While your physician may prescribe pharmaceuticals to cure a stomach virus, you may wish to seek alternative or complementary treatments to speed healing. Many spices and herbs may contribute to your treatment, killing off the virus and easing symptoms. Consult your health care provider before adding spices and herbs to treat your condition to avoid any interactions with medications.
When a stomach virus lays you low, consider adding ginger to your diet or drinking ginger tea to help fight your illness. The University of Maryland Medical Center website reports that ginger rhizome has long served as a home remedy for calming the stomach, but many people use it to fight colds and flu symptoms, such as those that occur when you have a stomach virus. No scientific evidence exists to support the use of ginger for curing stomach viruses.
Cinnamon adds zest to many dishes, but you may also use it to help kill off viruses that make you sick. A study published in the August 1998 issue of the "Biological and Pharmaceutical Bulletin" indicates that cinnamon may inhibit tumors caused by the HIV virus. Herbwisdom.com points to German approval of cinnamon as a treatment for E. coli infections. Cinnamon may also ease symptoms associated with cold and flu when used as a home remedy.
Garlic has shown some anti-viral effects and research featured in the December 2008 "Medical Hypotheses" indicates that this spice's ability to fight viruses comes from a compound known as allicin. The allicin in garlic may help get rid of stomach viruses and keep your immune system healthy. No research specifically connects garlic or allicin with stomach viruses.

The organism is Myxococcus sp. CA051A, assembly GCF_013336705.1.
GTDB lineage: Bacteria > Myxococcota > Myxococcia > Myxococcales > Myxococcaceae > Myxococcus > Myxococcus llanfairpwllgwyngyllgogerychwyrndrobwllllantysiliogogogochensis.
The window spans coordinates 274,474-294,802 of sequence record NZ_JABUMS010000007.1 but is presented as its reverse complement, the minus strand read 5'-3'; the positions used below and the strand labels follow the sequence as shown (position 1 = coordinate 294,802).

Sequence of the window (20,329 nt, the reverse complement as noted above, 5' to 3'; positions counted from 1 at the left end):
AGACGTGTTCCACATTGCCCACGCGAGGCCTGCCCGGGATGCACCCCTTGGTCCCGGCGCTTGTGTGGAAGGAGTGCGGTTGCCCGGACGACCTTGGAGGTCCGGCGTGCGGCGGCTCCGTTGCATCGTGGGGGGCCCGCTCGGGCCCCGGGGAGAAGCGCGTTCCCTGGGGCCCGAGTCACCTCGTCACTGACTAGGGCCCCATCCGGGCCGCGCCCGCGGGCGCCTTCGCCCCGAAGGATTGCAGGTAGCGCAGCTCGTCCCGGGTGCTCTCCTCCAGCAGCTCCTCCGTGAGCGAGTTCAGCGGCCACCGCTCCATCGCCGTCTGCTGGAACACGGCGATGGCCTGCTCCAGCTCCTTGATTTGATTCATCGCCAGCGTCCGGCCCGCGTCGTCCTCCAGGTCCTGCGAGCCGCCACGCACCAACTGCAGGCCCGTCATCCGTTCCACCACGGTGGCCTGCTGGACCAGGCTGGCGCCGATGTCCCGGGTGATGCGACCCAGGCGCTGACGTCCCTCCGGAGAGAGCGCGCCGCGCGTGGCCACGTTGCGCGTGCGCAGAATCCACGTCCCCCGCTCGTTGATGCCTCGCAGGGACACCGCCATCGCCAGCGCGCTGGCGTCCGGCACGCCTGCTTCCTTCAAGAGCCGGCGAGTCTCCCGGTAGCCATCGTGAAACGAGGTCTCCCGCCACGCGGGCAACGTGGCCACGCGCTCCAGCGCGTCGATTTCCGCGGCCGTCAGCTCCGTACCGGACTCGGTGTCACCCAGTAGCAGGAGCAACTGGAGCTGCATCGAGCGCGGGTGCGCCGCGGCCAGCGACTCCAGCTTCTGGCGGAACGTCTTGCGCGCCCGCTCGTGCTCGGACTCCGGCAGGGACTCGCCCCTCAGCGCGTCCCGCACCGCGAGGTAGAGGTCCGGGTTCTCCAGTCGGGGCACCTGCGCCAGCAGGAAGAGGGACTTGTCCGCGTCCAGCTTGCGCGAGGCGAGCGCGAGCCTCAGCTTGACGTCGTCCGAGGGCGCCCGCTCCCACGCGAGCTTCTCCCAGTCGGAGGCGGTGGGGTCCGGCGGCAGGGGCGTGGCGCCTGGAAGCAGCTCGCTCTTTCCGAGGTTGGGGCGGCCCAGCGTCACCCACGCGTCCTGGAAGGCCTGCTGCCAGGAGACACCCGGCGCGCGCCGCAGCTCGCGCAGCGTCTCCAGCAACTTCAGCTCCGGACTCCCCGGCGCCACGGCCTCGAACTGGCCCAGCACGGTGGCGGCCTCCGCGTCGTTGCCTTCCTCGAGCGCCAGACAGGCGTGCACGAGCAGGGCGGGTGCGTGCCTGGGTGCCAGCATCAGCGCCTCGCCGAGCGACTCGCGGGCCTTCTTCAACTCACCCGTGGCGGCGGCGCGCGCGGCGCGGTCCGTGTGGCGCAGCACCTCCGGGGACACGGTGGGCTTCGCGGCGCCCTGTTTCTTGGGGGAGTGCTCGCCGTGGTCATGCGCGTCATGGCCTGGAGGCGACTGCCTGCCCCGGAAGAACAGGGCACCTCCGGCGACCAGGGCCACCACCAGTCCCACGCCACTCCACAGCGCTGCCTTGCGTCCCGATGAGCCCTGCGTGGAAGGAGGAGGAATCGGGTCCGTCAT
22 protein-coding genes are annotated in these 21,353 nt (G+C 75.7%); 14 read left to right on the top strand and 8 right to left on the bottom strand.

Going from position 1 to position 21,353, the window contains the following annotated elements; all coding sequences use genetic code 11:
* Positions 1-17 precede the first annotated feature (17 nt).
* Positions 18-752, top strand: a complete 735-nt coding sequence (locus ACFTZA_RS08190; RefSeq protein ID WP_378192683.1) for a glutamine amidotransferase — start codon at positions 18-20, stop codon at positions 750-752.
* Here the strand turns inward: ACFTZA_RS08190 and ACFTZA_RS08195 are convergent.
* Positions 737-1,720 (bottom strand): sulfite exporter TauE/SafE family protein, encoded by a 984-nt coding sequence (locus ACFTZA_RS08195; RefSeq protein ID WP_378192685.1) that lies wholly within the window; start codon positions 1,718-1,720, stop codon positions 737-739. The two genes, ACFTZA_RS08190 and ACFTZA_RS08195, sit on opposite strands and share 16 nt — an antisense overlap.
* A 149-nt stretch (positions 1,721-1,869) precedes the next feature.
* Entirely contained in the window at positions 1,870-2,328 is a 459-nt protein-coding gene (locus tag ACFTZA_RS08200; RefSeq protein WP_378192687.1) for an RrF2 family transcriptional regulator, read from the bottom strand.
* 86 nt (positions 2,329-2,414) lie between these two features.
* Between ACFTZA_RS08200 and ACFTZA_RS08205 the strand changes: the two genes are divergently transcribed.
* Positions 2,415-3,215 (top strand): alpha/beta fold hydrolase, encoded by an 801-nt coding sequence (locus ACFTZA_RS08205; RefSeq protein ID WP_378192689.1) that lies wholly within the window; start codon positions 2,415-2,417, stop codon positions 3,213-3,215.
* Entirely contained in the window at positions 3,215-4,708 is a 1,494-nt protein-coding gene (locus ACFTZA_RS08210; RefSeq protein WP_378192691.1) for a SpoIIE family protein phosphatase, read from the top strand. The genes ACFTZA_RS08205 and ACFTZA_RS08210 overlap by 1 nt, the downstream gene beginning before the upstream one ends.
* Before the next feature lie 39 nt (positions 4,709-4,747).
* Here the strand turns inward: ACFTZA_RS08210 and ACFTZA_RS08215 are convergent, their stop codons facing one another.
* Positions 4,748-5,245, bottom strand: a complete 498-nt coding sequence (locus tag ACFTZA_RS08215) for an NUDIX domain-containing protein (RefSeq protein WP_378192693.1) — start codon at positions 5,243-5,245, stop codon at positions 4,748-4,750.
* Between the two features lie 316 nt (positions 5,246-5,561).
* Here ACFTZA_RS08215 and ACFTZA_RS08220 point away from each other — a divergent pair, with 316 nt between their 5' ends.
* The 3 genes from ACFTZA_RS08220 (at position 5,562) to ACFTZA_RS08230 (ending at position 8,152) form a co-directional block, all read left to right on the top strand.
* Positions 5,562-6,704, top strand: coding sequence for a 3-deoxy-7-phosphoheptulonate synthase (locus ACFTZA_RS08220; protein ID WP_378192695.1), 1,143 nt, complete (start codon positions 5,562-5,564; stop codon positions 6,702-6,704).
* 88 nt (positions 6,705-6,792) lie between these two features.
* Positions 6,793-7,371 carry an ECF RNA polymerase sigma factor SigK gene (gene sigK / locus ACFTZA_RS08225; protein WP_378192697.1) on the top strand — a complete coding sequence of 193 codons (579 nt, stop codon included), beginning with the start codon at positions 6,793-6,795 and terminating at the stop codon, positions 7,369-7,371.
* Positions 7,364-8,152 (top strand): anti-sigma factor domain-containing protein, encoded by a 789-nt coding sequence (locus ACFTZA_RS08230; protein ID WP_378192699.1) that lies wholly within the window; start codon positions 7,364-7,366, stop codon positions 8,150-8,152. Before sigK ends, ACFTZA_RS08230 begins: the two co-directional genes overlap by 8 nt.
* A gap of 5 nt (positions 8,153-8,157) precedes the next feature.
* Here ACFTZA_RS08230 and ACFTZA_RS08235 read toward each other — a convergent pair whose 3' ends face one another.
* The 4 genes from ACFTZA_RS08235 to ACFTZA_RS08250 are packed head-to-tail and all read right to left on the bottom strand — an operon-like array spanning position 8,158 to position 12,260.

Evidence available in the October 2008 journal "Harefuah" suggests that mint may have anti-viral effects, although this study states that human and animal studies are needed to determine if mint can kill stomach viruses. In addition to its potential use as a curative agent, mint has long been in use to ease the symptoms associated with stomach viruses, including nausea and vomiting. Note that mint may not be a good choice for treating viruses if you have heartburn or gastroesophageal reflux disease, as this herb relaxes the band of muscle between the stomach and esophagus. This can make heartburn symptoms worse.
The University of Maryland Medical Center website notes that rosemary may have antimicrobial qualities, which may play a part in ridding your body of stomach viruses. Although no scientific evidence exists to support the use of rosemary for this purpose, some herbalists prescribe it to ease nausea and cramping that may occur when stomach viruses make you ill.
- University of Maryland Medical Center; Ginger; November 2008
- "Biological and Pharmaceutical Bulletin"; Anti-HIV-1 Activity of Herbs in Labiatae; K. Yamasaki, et al.; August 1998
- Herbwisdom.com: Cinnamon (Cinnamomum zeylanicum)
- "Chinese Medical Journal"; Demonstratin of the Anti-Viral Activity of Garlic Extract Against Human Cytomegalovirus In Vitro; N.L. Guo, et al.; February 1993
- "Medical Hypotheses"; A New Therapeutic Candidate for Oral Aphthous Ulcer: Allicin; X.W. Jiang, et al.; December 2008
- University of Maryland Medical Center; Garlic; November 2008